For some strange reason, they are not going to use Linux, but rather develop their own OS.  One reason might be that a unknown proprietary OS that only the Chinese military has the source code for would be harder to hack by the US than any other OS.  Source: ZDNet.Facebooktwitterredditlinkedinmailby feather

Security News for the Week Ending May 10, 2019

Hackers Wiping Github and Other Repos

Hackers are attacking repositories of users on Github, Gitlab and Bitbucket, leaving a ransom note that says pay up if you want your software back.

The ransom isn’t much – around $500, – which may cause people to pay up rather than trying to recover the data, which I assume is their strategy.

One possibility is that users have the password embedded in other repositories in clear text and the hackers were able to find those passwords.

Key point here is to make sure that you have backups OF ALL OF YOUR CLOUD BASED DATA.  Today it is Github;  tomorrow it is something else.  If you care about your data, make sure that it is securely backed up.  Offline backups are best because it is hard to wipe something that is not connected.  Source: Bleeping Computer.

 

Remember Shadow Brokers – China Already Had the Tools That Were Released

Remember all the fury a few years ago when Shadow Brokers released a whole bunch of NSA hacking tools?  Symantec now says that China already had those tool a year earlier and was using them against others.  Was NSA hacked?  Apparently not – China captured the NSA tools that were being used on them and repurposed them.

It is hard to keep these tools under check.  If you use them people will likely discover that fact and if they are motivated, they may use them against you.   In this case, China used them hacking targets in at least 5 countries including one telecom carrier where they got access to hundreds of thousands or millions of private communications.

After Shadow Brokers released the tools, China felt even bolder to use them because now they weren’t secret any more and would soon be patched.

Keeping these secrets under wraps is basically impossible.  Source:  The NY Times.

Israel Blows Up Palestinian Hackers

In an unusual move, Israel blew up a building that it said was used by Hamas for cyber attacks – in direct response to current or future Hamas cyber attacks, according to a press release from the IDF.

Neither side is saying much beyond that Israel did blow up the building.  No one is saying if there were casualties.

Apparently this facility was known to the Israelis.  This points to the likely escalation of cyber war into kinetic war as large countries fear what small countries can do in cyberspace.  This likely causes an escalation into cyber warriors operating out of spaces which would cause collateral damage if bombed, such as schools, hospitals and shopping malls.  Source: Gizmodo.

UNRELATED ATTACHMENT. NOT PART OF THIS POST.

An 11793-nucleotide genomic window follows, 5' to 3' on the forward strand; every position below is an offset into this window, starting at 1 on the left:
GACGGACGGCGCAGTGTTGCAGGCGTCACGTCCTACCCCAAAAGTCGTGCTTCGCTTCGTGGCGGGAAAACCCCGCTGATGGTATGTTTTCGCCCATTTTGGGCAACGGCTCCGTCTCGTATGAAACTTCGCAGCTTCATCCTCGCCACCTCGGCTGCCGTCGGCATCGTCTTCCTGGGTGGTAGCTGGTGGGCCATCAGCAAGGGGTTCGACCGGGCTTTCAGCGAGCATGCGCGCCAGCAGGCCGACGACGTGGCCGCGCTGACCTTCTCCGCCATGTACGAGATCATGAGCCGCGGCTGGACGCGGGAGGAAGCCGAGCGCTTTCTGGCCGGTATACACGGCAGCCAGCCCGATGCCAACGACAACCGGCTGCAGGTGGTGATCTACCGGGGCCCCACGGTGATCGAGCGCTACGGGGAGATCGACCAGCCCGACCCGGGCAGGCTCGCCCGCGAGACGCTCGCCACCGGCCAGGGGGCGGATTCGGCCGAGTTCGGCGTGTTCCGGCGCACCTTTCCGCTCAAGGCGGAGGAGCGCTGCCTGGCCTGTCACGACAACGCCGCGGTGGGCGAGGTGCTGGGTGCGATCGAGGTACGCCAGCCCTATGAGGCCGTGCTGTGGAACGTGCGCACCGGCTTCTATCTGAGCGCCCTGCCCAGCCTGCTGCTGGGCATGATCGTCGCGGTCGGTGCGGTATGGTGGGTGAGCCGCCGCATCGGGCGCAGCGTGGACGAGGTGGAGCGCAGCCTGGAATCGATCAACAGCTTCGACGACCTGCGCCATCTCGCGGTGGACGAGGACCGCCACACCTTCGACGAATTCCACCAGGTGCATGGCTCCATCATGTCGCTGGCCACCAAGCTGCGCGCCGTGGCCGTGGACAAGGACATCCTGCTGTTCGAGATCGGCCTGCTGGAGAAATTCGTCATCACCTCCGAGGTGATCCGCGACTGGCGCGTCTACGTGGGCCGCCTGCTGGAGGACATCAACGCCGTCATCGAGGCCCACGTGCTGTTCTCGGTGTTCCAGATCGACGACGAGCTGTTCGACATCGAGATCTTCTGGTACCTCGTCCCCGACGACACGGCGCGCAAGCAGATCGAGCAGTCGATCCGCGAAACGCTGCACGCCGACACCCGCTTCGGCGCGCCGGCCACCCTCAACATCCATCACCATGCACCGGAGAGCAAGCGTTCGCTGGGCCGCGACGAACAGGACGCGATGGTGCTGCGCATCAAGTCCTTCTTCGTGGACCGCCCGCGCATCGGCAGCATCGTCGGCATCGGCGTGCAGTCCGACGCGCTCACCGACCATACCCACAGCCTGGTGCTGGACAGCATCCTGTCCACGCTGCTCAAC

A Few More Details On Cyber Attack Against Western US Power Utility

We are hearing a few more details about the cyber attack on a so-far unnamed western US power utility.

The attackers, it is now being anonymously reported disabled the utility’s Cisco ASAs.  This is particularly scary since Cisco is pretty much the 800 pound gorilla in that space and their Adaptive Security Appliance is used by hundreds of thousands (or more) of businesses.  It is certainly possible that the ASAs were configured insecurely or missing patches (security patches are typically not available to owners unless they have a paid up maintenance plan, which I HOPE an electric utility would have).

Given how critical the electrical grid is in the US and how fragile it is, this is a bit of a wake up call for those utilities (water, power, gas, phone, Internet, etc.) that have not yet drunk the security Kool-Aid.  Source: EENews.

 

Navy May Be Getting Serious About Cybersecurity

Last year the Navy decided that having a CIO was superfluous and eliminated the position as unnecessary (See article).   They decided that the Undersecretary of the Navy could manage all those pesky IT and security details in his spare time.

In March the Navy released a SCATHING report on how bad their cybersecurity really was.  Now they are working on asking Congress to approve adding a position at the Assistant Secretary level, responsible for IT and security.

They also are looking at training (too basic) and discipline (can cyber-mistakes get you fired).

There is a report due June 1 outlining the roles, responsibilities and staffing for a Assistant secretary for cyber with a plan to role it out in July.  March.  June.  July.  This is amazingly fast for an organization as large as the Navy.

WHAT ARE THE OTHER SERVICES DOING?  Source: Defense Systems.